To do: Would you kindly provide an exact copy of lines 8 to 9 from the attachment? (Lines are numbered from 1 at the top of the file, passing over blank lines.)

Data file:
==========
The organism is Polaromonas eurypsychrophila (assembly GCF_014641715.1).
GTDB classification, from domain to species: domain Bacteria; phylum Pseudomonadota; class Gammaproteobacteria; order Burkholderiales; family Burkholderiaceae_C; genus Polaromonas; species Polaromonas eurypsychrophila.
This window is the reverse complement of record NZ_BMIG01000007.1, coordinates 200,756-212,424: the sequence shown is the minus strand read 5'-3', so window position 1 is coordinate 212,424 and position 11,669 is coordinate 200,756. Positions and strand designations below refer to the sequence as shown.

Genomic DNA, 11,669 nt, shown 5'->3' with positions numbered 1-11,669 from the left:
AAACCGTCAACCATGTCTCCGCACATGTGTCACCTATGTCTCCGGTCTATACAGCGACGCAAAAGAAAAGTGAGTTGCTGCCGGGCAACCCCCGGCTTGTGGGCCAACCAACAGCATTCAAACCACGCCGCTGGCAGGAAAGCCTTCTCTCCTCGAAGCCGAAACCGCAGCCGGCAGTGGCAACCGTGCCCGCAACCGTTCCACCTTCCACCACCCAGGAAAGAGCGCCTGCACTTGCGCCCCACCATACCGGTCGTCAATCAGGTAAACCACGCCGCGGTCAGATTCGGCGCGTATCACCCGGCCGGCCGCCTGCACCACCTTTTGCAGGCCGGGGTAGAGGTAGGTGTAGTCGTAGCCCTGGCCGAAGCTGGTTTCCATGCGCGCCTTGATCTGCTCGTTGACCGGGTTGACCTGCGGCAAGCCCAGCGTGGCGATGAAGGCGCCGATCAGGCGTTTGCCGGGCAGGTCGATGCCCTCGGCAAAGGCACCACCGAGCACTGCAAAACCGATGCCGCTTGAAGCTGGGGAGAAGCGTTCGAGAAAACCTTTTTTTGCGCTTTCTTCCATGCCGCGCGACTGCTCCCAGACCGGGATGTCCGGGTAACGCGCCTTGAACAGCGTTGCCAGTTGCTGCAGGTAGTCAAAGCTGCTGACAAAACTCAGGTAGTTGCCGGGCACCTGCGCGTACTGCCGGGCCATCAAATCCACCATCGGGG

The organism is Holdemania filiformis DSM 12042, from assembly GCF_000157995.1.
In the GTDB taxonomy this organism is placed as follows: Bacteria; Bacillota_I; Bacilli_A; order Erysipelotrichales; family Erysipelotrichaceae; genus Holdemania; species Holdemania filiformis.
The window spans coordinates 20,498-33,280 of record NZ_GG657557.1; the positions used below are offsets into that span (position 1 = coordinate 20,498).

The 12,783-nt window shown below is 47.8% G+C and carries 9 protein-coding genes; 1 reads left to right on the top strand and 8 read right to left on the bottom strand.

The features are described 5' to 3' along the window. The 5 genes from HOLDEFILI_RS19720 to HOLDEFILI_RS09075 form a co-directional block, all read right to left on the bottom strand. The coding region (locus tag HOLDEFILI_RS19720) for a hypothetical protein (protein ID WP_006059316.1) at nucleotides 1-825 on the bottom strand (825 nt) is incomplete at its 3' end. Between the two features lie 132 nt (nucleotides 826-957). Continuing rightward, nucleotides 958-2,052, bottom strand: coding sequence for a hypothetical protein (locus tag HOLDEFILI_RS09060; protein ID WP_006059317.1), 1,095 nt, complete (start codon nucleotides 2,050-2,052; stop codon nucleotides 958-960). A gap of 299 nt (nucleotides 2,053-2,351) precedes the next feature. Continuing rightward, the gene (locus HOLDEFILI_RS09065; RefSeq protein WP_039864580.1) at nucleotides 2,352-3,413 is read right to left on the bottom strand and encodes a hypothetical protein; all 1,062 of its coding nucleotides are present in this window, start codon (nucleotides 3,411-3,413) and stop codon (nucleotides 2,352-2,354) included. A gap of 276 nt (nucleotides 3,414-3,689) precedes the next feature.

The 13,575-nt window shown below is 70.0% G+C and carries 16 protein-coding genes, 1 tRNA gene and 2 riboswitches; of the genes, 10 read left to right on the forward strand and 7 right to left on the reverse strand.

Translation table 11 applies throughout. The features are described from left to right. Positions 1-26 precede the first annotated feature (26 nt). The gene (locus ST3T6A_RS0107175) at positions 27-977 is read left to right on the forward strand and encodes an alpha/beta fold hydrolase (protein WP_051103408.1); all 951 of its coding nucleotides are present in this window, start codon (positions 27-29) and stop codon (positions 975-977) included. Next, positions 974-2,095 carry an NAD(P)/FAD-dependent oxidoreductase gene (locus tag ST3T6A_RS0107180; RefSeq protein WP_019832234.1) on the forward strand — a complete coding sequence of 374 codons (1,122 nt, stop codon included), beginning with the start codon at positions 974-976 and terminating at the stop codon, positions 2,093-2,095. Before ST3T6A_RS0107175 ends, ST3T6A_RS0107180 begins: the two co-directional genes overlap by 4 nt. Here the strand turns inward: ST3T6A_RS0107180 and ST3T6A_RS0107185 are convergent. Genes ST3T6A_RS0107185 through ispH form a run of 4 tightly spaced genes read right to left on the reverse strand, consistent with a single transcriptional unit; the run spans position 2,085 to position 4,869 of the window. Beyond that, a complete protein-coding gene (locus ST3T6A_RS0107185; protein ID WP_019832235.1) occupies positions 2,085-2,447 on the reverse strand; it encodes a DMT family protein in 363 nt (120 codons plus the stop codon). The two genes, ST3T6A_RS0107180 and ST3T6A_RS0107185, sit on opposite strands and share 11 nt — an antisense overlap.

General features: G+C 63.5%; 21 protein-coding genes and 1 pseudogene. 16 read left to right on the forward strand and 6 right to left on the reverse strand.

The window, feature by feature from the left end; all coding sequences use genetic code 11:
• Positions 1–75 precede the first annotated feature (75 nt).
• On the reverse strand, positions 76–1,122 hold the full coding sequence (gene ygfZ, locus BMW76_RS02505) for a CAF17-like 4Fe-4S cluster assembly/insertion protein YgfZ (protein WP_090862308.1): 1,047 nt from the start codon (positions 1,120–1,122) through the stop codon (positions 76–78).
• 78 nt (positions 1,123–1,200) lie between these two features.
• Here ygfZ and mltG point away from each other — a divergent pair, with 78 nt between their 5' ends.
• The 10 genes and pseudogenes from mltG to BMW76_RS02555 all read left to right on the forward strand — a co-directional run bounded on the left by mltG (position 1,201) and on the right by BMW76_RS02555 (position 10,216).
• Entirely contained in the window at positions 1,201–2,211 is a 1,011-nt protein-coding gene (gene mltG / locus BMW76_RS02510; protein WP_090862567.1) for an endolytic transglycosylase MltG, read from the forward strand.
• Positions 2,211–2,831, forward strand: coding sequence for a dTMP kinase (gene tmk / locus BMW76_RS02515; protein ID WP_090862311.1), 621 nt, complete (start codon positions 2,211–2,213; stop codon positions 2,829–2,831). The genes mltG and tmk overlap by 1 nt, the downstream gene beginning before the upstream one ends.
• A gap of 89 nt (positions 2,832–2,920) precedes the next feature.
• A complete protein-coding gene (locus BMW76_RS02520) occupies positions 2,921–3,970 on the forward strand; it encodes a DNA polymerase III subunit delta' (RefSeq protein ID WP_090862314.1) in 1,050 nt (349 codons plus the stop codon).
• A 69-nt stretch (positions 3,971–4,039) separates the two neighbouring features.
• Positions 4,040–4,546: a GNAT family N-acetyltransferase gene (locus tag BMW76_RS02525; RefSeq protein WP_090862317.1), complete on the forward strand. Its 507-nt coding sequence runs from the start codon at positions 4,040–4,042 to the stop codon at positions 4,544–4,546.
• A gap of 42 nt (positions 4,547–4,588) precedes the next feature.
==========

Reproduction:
The window spans coordinates 20,498-33,280 of record NZ_GG657557.1; the positions used below are offsets into that span (position 1 = coordinate 20,498).

The 12,783-nt window shown below is 47.8% G+C and carries 9 protein-coding genes; 1 reads left to right on the top strand and 8 read right to left on the bottom strand.